The album cover was plain white with the words John Martyn Live At Leeds in the style of a Post Office franking mark in black on the top left. The rear of the sleeve was even less informative! No track listing, no information whatsoever with the exception of "LIMITED EDITION NUMBER:" at the very bottom. The centre labels were again plain white with the track listing in black print. No photographs, no artistic composition and no narrative. John wanted his music to be the sole focus, to speak for itself without distractions. The simplicity of the sleeve was in stark contrast to John's recent releases and indicative of his wish to have control of his music; his rebellious statement against the control that many record companies wielded over his peers.

John Hillarby's full notes to this deluxe edition (from which the above press release is pillaged) are quite superb but, in researching and compiling this new edition, came the revelation: "After extensive research of the tape archive and records I was startled to discover that only three of the six songs are in fact from the original concert! One of those, The Man In The Station, is taken from the rehearsal and overdubbed with an alternative vocal from John! Only Make No Mistake (that also includes Beverley) and Bless The Weather are from the Leeds concert itself. Solid Air, I'd Rather Be The Devil and Outside In were all recorded at different venues! In disbelief and with the aid of a glass of 'Daddy's Little Medicine' I checked again and confirmed my findings. So thirty five years later we now know that the original Live At Leeds was half Leeds and half London! But why were the original concert performances of Solid Air, I'd Rather Be The Devil and Outside In substituted? Perhaps John wasn't happy with them and thought the other performances better? Perhaps John didn't know that different performances of the same songs were used? Why was The Man In The Station from the rehearsal included when there are other songs from the concert that could have been used? After all these years I suspect we may never know."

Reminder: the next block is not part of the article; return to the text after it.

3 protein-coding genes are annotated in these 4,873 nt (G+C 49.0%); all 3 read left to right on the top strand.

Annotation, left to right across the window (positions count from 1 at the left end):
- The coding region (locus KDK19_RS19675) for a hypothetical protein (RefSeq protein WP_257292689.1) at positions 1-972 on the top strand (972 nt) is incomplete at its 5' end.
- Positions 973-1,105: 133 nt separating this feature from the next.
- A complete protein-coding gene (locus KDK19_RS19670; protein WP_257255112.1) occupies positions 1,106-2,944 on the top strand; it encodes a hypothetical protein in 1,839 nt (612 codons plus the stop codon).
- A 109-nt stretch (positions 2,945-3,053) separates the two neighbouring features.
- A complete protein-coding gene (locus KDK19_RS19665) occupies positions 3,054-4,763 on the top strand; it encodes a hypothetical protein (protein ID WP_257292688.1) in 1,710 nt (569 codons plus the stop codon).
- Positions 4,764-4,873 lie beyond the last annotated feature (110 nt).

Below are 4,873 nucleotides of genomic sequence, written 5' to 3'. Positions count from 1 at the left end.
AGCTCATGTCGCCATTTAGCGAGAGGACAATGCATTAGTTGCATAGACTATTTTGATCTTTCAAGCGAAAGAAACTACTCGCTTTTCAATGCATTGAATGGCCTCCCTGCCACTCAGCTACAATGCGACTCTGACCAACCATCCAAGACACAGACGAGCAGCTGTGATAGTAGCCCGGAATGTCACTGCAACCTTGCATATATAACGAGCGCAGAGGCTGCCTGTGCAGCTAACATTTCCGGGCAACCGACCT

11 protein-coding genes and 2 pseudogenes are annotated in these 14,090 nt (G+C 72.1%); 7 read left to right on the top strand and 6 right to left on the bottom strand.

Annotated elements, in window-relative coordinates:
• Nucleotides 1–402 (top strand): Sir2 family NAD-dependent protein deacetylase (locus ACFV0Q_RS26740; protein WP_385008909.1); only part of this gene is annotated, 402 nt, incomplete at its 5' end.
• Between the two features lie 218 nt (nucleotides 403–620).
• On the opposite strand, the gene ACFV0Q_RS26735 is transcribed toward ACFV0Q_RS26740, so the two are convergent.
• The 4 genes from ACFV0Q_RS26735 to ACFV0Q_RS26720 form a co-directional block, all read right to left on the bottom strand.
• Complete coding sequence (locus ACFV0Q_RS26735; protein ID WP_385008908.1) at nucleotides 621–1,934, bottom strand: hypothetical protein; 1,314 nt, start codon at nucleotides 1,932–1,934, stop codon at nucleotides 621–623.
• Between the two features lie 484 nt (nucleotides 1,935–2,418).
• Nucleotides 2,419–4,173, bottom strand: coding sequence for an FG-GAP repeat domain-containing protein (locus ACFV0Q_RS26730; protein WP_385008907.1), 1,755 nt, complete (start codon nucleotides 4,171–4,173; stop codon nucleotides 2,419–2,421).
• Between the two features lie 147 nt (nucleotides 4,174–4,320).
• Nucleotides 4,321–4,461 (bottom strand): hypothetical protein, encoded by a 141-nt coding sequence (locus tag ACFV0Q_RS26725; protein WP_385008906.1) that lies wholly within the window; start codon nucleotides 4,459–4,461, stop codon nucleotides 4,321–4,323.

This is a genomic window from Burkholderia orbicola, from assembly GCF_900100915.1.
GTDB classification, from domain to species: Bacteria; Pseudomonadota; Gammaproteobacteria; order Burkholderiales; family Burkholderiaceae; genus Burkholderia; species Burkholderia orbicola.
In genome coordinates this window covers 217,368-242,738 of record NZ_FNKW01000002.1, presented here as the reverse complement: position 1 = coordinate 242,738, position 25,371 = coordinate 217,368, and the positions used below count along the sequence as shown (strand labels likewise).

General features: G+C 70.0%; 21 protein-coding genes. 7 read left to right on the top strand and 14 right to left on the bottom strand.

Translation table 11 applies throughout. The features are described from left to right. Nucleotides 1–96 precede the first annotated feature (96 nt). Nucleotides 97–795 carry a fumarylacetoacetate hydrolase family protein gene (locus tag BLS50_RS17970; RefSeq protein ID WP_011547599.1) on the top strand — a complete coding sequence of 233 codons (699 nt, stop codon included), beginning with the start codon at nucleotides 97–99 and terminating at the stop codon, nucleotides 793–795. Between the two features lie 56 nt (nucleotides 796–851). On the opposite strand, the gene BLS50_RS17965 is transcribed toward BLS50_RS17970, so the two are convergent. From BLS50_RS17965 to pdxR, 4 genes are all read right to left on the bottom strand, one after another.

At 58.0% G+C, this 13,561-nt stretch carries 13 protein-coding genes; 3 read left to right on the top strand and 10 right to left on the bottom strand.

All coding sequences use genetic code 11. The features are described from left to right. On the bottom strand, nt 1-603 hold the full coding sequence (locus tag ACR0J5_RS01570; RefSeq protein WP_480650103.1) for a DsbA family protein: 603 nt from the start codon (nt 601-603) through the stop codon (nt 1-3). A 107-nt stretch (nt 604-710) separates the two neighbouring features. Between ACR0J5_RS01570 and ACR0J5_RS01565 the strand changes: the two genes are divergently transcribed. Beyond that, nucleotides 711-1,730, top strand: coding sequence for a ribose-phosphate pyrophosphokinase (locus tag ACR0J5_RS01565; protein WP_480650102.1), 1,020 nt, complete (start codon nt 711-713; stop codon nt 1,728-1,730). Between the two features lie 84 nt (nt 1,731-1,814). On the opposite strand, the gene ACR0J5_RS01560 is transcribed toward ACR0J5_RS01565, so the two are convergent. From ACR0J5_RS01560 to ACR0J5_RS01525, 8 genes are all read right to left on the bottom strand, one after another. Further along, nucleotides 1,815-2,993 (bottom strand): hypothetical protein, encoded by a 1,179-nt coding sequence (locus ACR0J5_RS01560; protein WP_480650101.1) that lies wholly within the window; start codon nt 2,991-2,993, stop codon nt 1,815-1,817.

John Hillarby's notes available on request.
Mick Houghton, Brassneck [at]